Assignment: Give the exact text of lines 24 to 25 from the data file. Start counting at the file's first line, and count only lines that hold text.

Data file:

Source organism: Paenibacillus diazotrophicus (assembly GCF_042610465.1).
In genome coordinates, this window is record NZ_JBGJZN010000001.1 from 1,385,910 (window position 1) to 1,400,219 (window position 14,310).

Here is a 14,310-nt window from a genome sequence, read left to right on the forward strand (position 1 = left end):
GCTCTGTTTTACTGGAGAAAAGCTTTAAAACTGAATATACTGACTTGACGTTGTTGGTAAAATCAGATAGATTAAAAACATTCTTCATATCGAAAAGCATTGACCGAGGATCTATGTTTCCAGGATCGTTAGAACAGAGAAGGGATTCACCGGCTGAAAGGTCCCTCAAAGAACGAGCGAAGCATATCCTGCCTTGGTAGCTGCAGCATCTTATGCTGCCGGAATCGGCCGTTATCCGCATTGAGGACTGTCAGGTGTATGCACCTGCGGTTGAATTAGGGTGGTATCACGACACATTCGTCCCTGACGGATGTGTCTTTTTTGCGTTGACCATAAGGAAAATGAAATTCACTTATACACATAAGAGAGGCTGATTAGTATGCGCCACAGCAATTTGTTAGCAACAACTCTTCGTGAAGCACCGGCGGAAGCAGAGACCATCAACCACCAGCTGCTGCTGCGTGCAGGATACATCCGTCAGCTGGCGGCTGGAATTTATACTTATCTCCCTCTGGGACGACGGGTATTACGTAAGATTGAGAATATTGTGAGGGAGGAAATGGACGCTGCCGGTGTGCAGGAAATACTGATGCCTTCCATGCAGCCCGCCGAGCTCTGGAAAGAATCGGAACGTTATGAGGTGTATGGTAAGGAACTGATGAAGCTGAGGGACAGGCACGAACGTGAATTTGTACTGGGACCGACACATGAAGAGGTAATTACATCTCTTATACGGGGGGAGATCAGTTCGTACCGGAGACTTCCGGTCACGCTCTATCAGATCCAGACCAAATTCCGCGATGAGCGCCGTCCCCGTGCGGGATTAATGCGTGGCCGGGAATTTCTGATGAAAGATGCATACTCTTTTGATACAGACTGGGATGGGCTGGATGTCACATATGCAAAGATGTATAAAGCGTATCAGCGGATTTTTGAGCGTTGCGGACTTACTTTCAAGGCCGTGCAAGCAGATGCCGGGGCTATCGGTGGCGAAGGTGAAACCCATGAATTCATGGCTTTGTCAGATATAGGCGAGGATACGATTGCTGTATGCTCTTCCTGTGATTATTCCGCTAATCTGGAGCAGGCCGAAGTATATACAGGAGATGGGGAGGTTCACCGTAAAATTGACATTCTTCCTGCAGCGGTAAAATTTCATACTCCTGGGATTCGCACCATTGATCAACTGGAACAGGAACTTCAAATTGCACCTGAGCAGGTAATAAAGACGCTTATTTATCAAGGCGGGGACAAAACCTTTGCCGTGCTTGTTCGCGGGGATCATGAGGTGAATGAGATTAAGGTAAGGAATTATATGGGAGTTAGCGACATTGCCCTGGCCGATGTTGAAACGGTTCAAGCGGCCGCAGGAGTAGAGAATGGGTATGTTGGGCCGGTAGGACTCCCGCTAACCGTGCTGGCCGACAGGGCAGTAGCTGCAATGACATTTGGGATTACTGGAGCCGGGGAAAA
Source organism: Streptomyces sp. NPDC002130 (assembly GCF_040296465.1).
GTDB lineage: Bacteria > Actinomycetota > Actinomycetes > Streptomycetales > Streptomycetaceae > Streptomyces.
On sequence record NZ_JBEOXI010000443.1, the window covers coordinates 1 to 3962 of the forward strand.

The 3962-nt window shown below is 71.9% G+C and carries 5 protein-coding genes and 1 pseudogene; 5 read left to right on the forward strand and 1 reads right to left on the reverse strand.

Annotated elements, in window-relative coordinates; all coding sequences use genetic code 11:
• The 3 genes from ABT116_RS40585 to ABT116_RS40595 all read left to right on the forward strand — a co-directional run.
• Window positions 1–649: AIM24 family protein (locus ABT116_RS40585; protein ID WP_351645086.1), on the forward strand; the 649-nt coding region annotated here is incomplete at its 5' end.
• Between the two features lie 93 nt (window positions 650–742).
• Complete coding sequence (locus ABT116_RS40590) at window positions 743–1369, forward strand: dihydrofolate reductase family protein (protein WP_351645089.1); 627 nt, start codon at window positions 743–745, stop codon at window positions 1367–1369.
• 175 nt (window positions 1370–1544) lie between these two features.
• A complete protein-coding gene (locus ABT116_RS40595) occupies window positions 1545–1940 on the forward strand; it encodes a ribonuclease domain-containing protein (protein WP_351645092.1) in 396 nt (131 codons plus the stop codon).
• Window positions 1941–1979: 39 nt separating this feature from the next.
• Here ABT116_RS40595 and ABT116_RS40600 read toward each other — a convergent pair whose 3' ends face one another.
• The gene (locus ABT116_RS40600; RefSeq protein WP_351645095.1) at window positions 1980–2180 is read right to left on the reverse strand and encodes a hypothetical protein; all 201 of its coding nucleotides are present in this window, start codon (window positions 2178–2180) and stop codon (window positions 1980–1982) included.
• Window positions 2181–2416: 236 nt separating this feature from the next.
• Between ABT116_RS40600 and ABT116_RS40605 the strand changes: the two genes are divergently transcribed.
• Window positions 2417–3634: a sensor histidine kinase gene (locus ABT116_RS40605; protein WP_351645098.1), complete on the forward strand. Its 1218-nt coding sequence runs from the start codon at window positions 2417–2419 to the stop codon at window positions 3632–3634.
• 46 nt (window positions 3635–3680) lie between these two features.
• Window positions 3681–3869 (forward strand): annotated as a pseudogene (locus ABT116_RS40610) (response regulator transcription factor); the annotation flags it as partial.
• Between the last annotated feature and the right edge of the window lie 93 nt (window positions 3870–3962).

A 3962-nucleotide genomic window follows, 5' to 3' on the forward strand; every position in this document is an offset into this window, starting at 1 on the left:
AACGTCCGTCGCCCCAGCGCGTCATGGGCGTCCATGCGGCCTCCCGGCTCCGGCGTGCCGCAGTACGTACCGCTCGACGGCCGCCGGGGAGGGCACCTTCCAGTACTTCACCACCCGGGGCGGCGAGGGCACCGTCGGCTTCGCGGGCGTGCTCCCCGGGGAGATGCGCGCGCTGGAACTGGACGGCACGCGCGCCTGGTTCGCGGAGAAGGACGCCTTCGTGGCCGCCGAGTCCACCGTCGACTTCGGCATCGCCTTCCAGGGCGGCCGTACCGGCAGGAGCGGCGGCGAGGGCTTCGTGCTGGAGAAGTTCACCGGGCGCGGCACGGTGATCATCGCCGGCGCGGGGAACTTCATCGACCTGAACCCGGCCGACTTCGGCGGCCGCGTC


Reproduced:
• Between the last annotated feature and the right edge of the window lie 93 nt (window positions 3870–3962).

A 3962-nucleotide genomic window follows, 5' to 3' on the forward strand; every position in this document is an offset into this window, starting at 1 on the left: